Consumer shopping habits have been put under the microscope in a new book written by shopper analyst and TNS global consulting director, Siemon Scamell-Katz.
The Art of Shopping: How we Shop and Why we Buy is the result of 20 years of research – from filming shoppers in-store to brain scanning – into how people around the world really shop.
The book also examines what really works for brands trying to persuade people to buy their products. It answers a number of questions that are often asked by both consumers and retailers:
- Why do we shop?
- Are we truly in charge of our shopping decisions? If not, who is?
- Are our choices predictable?
- What drives us to choose a particular brand?
- How will the shopping experience evolve in the future?
“Creating a successful brand in today’s global market place is a real challenge when 80% of new products fail within three years of launch. However, by building an understanding of shopper behaviour, it is possible to identify how consumers can be won over,“ said Scamell-Katz.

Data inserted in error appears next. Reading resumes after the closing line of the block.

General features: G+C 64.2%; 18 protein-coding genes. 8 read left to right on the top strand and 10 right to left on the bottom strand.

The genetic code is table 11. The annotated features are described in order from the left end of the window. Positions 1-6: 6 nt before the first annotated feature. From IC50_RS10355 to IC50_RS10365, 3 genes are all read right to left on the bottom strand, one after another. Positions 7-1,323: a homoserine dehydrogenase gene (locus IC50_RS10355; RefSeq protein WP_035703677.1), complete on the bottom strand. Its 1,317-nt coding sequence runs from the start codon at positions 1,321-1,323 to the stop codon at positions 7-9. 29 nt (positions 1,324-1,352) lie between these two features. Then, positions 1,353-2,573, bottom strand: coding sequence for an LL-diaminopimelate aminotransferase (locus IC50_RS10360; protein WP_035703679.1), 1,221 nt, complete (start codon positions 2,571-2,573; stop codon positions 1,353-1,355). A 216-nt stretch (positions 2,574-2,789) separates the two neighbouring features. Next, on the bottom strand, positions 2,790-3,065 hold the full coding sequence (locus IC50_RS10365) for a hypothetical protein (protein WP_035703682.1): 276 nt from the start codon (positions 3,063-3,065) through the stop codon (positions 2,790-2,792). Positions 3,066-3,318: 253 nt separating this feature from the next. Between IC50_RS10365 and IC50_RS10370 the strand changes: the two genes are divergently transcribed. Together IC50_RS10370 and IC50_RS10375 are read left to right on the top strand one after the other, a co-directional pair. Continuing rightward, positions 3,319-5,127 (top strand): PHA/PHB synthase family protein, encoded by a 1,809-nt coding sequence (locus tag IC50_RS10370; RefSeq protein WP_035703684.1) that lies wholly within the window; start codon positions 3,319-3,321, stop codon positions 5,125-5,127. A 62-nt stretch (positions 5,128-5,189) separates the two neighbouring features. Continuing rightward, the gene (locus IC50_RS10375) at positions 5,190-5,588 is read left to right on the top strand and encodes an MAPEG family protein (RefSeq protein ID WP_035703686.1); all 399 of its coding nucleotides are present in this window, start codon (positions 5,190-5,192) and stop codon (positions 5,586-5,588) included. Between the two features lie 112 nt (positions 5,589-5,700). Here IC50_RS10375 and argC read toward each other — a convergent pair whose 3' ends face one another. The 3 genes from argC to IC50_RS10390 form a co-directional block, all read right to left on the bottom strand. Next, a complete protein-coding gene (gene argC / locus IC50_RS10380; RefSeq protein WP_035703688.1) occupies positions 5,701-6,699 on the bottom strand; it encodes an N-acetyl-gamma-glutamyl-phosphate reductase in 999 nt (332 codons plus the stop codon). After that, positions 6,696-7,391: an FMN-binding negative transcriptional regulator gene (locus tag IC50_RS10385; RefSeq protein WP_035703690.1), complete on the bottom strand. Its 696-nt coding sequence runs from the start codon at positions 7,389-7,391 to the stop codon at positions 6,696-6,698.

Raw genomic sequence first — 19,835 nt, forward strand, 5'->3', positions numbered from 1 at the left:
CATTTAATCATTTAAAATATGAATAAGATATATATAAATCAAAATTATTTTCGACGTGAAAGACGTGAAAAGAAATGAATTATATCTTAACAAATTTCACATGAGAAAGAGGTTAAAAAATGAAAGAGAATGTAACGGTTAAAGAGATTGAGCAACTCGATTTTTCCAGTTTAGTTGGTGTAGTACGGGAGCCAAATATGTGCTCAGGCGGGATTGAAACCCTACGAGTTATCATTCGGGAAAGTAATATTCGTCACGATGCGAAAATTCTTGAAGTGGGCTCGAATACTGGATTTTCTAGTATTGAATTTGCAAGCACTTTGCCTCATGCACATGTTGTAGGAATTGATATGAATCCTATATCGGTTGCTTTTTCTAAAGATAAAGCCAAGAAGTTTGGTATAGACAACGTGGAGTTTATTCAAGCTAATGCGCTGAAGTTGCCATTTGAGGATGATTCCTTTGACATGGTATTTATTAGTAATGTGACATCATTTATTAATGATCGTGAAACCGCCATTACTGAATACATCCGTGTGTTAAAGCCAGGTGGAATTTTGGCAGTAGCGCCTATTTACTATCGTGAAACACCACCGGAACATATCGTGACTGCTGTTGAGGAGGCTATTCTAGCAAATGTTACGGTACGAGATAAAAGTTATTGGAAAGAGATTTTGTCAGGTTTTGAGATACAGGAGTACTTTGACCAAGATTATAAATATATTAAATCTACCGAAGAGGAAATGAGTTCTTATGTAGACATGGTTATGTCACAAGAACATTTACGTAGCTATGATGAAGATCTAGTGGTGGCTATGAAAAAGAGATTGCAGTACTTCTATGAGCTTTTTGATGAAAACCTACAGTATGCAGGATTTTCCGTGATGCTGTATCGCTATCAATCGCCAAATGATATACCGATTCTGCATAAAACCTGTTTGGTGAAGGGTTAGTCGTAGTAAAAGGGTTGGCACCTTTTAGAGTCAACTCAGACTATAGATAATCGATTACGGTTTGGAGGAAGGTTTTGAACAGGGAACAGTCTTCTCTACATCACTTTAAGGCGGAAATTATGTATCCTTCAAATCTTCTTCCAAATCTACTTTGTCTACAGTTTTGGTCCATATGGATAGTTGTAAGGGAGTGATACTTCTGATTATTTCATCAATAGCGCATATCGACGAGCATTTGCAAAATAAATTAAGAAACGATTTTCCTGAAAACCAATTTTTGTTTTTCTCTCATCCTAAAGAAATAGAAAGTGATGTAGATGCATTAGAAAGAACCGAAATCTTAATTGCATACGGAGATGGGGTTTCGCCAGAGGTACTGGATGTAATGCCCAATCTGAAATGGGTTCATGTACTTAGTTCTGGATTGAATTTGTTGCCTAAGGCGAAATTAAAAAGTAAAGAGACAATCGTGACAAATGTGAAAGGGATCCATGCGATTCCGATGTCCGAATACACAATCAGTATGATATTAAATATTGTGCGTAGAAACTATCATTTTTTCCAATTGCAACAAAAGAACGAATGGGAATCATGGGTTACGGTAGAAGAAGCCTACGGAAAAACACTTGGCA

Commenting on the book, Sir Martin Sorrell, CEO at TNS parent WWP, said: “Most of us think we know how we shop and why we shop. So do manufacturers and retailers. This fascinating book, the fruit of 20 years’ close observation and in-depth research, reveals how little we really know. Intriguing for shoppers themselves and invaluable for all connected with the retail trade.”
Scamell-Katz has pioneered many methods of analysing consumer behaviour such as in-store video and mobile eye-tracking. He is currently global consulting director at TNS’s Retail and Shopper practice, working with clients to define growth strategies based on when and how to influence shoppers.
At TNS Scamell-Katz has remained at the lead of market research, using fMRI brain-scanning and virtual reality (VR) to discover as much as possible about shopper behaviour. In The Art of Shopping Scamell-Katz shares the insights he has developed from these projects citing several case studies and examples, including Debenhams, Dorothy Perkins, Next, McDonald’s, Nestlé, Coca-Cola, Lancôme and James Bond.